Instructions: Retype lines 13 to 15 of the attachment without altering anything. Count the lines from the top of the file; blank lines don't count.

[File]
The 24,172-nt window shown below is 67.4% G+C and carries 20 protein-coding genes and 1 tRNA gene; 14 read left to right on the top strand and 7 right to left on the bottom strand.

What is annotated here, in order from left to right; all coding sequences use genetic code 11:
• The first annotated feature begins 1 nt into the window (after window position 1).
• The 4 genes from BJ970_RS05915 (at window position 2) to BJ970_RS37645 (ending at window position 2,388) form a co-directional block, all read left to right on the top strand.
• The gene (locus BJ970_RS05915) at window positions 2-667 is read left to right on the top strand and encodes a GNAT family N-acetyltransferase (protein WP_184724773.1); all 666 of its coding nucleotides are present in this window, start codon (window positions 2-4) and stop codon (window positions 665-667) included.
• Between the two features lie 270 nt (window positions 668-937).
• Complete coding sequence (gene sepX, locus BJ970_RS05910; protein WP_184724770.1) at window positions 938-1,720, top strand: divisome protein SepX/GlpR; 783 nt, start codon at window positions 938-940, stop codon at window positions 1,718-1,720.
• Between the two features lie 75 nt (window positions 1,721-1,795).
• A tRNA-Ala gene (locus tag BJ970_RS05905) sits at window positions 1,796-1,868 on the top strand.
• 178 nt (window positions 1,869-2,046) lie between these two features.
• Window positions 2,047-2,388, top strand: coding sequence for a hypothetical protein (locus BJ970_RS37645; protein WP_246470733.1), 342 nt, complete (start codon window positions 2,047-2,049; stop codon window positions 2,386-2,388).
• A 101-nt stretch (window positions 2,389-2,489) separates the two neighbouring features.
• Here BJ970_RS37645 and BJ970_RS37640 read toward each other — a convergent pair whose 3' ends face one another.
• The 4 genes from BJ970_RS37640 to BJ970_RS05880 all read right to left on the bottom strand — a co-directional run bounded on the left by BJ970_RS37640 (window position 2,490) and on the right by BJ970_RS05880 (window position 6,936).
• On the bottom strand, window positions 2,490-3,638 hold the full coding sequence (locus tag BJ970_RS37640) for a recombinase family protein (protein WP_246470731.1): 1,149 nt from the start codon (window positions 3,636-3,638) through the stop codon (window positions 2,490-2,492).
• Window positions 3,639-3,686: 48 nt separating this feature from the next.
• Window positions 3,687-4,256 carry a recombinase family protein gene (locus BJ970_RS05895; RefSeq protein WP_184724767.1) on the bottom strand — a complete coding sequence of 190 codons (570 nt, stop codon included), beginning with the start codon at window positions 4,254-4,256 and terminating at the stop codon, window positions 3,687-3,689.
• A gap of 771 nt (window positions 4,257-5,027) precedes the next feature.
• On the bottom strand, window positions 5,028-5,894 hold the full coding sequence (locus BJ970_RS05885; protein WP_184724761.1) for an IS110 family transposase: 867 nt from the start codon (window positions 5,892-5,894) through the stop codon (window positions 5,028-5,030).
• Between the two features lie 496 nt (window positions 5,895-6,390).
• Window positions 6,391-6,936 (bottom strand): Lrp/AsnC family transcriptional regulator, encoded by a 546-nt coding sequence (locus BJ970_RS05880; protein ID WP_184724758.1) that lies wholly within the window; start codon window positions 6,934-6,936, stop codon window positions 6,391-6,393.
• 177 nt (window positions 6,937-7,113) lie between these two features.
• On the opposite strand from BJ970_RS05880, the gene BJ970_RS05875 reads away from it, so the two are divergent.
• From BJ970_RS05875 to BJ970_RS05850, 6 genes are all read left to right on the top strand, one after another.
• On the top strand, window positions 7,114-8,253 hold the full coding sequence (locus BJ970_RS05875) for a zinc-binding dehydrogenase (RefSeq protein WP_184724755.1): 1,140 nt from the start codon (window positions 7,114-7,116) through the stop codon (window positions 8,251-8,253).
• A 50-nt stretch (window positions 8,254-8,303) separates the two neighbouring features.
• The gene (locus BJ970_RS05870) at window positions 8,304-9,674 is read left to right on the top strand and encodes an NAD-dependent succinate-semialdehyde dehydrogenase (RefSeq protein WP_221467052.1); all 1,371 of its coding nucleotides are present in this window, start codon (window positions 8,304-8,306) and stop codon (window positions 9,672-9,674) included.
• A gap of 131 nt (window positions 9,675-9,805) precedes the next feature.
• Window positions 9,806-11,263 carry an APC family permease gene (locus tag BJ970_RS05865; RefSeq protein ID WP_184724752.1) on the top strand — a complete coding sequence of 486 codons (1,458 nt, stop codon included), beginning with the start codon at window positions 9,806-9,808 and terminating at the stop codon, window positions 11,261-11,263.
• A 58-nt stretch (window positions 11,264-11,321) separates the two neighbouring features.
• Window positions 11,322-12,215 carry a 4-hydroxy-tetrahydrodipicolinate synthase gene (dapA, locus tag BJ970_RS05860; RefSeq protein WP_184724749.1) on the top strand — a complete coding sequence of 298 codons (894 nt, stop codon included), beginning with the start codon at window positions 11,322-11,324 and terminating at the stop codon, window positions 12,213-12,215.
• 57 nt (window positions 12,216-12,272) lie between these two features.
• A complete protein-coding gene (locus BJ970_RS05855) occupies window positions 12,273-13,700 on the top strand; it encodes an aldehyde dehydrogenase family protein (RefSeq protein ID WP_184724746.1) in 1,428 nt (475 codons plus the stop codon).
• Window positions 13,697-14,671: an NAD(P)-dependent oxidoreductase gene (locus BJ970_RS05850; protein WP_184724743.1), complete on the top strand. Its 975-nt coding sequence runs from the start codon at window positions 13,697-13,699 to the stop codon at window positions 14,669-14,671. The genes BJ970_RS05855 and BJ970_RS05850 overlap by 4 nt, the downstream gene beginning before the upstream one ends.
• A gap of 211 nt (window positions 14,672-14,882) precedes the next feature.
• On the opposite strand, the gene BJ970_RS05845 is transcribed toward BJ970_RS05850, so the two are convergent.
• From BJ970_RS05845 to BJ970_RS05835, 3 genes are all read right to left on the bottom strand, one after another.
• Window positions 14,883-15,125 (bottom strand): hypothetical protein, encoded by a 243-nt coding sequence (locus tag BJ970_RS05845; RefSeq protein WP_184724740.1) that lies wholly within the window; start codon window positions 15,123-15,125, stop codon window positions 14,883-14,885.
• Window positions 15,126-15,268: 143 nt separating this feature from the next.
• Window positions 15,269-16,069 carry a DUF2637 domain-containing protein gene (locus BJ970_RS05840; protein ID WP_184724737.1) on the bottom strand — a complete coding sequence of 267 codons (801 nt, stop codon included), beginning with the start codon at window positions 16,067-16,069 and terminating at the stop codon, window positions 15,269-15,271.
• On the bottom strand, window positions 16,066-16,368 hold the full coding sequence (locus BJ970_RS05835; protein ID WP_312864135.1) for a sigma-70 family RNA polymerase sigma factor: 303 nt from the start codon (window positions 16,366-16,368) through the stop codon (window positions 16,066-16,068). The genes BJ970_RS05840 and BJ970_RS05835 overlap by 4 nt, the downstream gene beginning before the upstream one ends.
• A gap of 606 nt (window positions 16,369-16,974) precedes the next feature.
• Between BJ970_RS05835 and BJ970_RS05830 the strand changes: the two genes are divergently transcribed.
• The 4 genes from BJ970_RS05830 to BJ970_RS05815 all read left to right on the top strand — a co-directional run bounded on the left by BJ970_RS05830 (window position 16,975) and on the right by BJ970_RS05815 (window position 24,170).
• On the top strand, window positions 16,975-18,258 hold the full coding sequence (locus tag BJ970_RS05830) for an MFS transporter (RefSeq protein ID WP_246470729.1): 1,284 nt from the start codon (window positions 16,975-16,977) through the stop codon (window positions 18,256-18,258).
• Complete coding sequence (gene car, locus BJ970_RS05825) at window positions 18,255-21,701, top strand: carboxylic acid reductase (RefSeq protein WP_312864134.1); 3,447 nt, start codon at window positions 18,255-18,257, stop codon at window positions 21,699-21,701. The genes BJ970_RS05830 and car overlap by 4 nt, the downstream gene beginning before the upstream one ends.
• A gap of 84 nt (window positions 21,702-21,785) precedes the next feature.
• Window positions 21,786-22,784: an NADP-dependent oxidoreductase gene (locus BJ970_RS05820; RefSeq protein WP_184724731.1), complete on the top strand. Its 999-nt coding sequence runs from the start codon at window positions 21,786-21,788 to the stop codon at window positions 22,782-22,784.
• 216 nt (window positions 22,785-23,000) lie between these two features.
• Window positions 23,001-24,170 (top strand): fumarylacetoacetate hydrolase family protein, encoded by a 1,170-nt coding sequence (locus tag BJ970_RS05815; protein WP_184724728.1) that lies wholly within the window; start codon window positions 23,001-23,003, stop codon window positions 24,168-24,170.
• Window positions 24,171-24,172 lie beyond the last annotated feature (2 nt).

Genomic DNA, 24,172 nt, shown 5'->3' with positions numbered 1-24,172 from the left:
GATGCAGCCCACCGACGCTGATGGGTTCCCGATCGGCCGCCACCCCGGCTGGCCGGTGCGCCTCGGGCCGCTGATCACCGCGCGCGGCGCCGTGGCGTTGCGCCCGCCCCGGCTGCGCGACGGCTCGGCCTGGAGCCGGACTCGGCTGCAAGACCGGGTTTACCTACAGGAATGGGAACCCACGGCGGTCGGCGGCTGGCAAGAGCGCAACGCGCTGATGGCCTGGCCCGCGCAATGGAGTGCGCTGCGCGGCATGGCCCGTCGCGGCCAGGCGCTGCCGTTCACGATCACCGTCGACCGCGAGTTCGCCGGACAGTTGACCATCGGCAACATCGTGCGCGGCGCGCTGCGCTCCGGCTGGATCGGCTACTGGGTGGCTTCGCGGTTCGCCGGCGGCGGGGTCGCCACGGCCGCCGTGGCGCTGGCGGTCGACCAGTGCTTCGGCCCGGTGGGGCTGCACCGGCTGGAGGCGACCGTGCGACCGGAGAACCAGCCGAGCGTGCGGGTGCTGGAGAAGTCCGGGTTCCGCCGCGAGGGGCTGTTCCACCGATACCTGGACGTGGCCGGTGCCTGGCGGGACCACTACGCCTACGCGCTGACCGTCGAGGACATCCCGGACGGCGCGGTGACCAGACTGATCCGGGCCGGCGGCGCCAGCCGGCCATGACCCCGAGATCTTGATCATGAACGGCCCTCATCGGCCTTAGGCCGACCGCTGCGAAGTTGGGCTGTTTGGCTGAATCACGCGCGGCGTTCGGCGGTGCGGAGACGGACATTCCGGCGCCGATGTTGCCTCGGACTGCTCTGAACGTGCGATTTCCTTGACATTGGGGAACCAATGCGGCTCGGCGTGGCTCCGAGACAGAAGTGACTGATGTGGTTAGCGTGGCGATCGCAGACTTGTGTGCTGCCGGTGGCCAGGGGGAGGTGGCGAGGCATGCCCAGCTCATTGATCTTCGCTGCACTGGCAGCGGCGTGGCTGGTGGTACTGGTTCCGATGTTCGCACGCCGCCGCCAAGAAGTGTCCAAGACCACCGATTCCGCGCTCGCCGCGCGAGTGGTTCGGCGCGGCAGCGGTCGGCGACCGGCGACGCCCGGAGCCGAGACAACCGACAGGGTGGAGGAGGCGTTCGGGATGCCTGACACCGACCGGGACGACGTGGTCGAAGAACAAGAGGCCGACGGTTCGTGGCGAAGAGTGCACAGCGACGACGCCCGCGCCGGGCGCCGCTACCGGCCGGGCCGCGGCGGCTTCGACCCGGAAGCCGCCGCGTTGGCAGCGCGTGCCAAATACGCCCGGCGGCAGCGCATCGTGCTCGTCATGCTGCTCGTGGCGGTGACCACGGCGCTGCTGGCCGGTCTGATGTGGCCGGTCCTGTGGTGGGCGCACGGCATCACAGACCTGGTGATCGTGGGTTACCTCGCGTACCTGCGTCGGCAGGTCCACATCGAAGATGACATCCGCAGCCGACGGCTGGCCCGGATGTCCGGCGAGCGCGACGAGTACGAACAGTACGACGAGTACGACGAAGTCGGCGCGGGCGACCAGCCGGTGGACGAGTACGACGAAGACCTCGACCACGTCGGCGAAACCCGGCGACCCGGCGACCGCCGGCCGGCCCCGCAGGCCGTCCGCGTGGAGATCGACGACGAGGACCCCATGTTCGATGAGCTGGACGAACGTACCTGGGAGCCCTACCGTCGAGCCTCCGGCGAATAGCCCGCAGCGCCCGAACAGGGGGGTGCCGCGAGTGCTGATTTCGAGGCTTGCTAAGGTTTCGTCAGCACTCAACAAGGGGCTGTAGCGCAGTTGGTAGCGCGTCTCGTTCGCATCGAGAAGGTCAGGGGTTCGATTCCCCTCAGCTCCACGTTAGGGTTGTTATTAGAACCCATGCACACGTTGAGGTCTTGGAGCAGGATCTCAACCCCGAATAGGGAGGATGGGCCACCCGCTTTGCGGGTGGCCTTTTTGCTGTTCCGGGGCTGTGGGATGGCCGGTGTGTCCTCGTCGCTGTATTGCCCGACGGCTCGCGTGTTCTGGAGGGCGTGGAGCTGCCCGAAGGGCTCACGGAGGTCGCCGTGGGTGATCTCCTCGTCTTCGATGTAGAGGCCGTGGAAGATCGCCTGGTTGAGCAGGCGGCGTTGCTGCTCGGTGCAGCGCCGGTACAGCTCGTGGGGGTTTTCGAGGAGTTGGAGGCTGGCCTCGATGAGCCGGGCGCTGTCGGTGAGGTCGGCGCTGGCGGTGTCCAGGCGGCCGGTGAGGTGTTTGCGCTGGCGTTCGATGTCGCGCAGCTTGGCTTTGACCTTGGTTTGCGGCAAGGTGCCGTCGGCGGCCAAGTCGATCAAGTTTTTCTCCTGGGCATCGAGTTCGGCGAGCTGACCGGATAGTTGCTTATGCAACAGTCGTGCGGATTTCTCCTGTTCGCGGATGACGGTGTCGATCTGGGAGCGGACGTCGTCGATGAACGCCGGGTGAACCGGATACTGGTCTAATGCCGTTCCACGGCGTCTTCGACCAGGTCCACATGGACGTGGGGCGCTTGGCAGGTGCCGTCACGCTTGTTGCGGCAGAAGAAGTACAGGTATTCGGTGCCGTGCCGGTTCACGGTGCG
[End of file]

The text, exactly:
• Here BJ970_RS37645 and BJ970_RS37640 read toward each other — a convergent pair whose 3' ends face one another.
• The 4 genes from BJ970_RS37640 to BJ970_RS05880 all read right to left on the bottom strand — a co-directional run bounded on the left by BJ970_RS37640 (window position 2,490) and on the right by BJ970_RS05880 (window position 6,936).
• On the bottom strand, window positions 2,490-3,638 hold the full coding sequence (locus tag BJ970_RS37640) for a recombinase family protein (protein WP_246470731.1): 1,149 nt from the start codon (window positions 3,636-3,638) through the stop codon (window positions 2,490-2,492).